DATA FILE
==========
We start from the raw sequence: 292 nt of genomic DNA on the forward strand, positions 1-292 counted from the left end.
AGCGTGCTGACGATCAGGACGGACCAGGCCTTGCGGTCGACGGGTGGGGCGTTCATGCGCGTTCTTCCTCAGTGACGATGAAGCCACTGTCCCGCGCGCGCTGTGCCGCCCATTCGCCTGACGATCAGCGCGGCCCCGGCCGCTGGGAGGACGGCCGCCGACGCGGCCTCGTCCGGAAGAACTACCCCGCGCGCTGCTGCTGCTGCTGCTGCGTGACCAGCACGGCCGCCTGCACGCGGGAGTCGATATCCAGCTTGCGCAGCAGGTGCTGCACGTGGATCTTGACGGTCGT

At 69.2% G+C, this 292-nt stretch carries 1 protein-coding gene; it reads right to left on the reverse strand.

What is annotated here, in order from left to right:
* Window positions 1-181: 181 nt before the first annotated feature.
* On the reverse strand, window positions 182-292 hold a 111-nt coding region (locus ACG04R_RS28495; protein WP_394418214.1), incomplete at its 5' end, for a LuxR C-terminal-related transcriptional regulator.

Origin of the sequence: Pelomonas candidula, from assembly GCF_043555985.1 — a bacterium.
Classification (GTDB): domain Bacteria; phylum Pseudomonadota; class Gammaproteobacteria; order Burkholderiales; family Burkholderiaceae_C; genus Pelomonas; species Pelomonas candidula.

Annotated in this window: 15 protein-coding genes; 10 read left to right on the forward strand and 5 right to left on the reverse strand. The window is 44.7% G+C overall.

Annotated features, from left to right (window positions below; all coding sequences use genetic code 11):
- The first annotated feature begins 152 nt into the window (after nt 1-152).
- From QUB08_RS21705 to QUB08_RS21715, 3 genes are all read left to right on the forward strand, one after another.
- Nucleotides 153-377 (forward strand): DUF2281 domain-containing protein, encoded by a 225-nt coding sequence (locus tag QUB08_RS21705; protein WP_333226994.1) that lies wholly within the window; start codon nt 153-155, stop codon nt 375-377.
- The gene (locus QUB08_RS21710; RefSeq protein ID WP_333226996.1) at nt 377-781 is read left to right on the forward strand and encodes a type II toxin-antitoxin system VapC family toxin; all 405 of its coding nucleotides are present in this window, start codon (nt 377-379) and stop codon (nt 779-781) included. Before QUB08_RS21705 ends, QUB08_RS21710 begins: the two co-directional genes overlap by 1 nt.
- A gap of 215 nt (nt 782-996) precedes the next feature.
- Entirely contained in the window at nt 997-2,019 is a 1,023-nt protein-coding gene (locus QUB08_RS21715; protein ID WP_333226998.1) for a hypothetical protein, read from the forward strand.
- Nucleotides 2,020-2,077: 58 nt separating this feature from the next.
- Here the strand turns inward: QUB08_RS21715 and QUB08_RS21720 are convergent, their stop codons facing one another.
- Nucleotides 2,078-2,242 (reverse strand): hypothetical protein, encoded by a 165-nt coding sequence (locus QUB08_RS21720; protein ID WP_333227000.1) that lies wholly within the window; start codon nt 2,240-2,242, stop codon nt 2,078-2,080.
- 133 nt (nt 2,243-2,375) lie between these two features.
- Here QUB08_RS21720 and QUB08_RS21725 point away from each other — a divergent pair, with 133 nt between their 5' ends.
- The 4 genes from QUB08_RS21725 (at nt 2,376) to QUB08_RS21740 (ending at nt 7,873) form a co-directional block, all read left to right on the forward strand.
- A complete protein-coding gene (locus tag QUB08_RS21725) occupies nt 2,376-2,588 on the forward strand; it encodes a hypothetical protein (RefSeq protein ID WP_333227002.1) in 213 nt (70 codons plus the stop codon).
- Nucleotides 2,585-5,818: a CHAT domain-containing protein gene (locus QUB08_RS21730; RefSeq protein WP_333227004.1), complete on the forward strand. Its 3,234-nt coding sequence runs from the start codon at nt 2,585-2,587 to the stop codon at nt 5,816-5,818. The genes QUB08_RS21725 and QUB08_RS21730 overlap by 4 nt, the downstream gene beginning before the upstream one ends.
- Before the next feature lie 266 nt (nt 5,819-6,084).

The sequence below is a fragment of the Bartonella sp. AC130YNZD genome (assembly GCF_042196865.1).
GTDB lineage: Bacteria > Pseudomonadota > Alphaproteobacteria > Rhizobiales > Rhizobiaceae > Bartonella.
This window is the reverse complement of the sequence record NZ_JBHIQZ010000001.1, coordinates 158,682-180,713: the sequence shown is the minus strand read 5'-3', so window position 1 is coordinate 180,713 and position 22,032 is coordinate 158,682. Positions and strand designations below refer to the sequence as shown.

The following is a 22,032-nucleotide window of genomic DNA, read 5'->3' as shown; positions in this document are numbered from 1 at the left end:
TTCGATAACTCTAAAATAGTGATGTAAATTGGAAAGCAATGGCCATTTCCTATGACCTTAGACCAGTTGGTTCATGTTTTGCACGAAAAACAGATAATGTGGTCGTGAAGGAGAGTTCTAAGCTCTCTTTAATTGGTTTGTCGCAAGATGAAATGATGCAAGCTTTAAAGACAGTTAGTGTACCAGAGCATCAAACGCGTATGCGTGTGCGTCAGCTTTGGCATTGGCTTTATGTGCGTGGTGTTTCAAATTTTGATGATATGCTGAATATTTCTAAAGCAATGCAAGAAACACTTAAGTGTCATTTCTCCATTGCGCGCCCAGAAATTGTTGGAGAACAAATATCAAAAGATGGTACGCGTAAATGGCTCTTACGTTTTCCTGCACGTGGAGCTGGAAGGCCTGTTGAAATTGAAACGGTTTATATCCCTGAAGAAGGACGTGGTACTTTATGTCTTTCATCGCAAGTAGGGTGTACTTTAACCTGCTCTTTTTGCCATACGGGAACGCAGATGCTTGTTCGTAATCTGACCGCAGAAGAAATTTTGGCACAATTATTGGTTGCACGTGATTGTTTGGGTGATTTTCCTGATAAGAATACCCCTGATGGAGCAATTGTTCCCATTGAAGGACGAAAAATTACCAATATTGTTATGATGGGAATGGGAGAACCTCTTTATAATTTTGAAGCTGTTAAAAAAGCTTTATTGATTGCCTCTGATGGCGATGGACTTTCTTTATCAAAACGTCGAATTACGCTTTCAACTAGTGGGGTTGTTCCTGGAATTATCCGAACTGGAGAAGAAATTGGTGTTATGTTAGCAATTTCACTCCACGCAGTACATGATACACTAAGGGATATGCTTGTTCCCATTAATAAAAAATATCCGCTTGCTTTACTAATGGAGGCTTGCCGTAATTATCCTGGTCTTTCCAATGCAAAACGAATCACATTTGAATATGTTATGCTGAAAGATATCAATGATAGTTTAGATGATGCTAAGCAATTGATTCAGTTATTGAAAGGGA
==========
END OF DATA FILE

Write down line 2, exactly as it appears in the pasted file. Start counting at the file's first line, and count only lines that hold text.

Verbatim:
AGCGTGCTGACGATCAGGACGGACCAGGCCTTGCGGTCGACGGGTGGGGCGTTCATGCGCGTTCTTCCTCAGTGACGATGAAGCCACTGTCCCGCGCGCGCTGTGCCGCCCATTCGCCTGACGATCAGCGCGGCCCCGGCCGCTGGGAGGACGGCCGCCGACGCGGCCTCGTCCGGAAGAACTACCCCGCGCGCTGCTGCTGCTGCTGCTGCGTGACCAGCACGGCCGCCTGCACGCGGGAGTCGATATCCAGCTTGCGCAGCAGGTGCTGCACGTGGATCTTGACGGTCGT